Since about Christmas my primary machine for day-to-day computing has been an Acer Aspire One D250. Netbooks are not really designed to be full laptop replacements, but I decided to go netbook-only for a few reasons. So of course the first thing I wanted to do is replace the stock Windows 7 (I can’t believe they put that on netbooks) with Ubuntu Netbook Edition. Being a (mostly former) Ubuntu developer I decided to go with Lucid and see how the netbook was shaping up for the upcoming LTS release.
I really like the UNE interface with netbook-launcher providing an easy to use launcher and maximus/window-picker-applet providing a great way to make the most of the limited screen real estate (1024×600). However, not everybody prefers this UI so one of the interesting new things in the 10.04 release is that you can choose between a normal GNOME UI and the UNE-customized UI at login.
For netbooks that do not have 3D accelerated graphics hardware UNE 10.04 has a pretty decent fallback mechanism for netbook-launcher that uses Enlightenment libraries instead of the usual Clutter library. This means, in theory, that you should be able to get a nice launcher no matter what graphics hardware you have.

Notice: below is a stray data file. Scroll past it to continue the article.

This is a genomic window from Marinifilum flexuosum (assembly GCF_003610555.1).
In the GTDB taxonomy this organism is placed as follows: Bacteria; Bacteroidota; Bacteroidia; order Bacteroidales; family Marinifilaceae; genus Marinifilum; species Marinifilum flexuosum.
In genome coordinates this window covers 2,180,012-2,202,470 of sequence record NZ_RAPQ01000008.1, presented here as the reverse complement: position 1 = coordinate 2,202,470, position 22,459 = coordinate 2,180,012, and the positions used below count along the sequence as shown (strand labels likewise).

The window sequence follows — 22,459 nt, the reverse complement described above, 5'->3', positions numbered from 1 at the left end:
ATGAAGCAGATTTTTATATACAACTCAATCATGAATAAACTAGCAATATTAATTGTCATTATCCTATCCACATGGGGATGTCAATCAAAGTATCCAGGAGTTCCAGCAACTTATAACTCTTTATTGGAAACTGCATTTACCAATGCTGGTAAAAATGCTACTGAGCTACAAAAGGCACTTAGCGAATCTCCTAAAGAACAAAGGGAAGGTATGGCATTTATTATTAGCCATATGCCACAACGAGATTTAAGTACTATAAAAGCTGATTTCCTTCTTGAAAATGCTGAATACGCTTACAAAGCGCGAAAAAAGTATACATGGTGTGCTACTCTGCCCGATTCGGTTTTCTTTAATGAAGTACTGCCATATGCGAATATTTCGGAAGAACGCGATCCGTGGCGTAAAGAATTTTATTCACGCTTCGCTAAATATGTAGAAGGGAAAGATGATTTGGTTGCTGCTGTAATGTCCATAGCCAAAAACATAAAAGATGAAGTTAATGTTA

As one might expect with a Long Term Support release, UNE 10.04 has quite a number of bug fixes. As an “contributor” I was able to submit a few patches but a huge amount of the real heavy lifting for UNE was done by Didier Roche (didrocks), Canonical employee and all-around cool dude. One of the things that got fixed for UNE 10.04 is that webfav, the Firefox extension that allows you to easily add links to your launcher Favorites, which was not working right in Karmic got fixed.
Another significant advancement, in my opinion, for netbooks is that Chromium has made it into the official Ubuntu archives. As much as I love Firefox, Chromium really shines on notebooks due to its speed and screen optimization. I’m hoping maybe for Maverick Chromium can become the default web browser for netbooks.
I started collecting and cleaning up some of the wiki pages that were floating around and created a centralized UNE page on the Ubuntu help wiki. It would be really great for people to help in the effort there.
Overall, I think Ubuntu Netbook Edition 10.04 is going to be amazing. The developer team has really done some amazing work. I’ve long been a (hopefully constructive) Canonical skeptic but I have to say that the Canonical Desktop Team really impressed me this cycle. Rick Spencer and Martin Pitt did an superb job of focusing effort and making sure things didn’t fall through the cracks where possible.
I’ve been involved with Ubuntu development since 2006 and this seems to me to be the best Ubuntu release yet.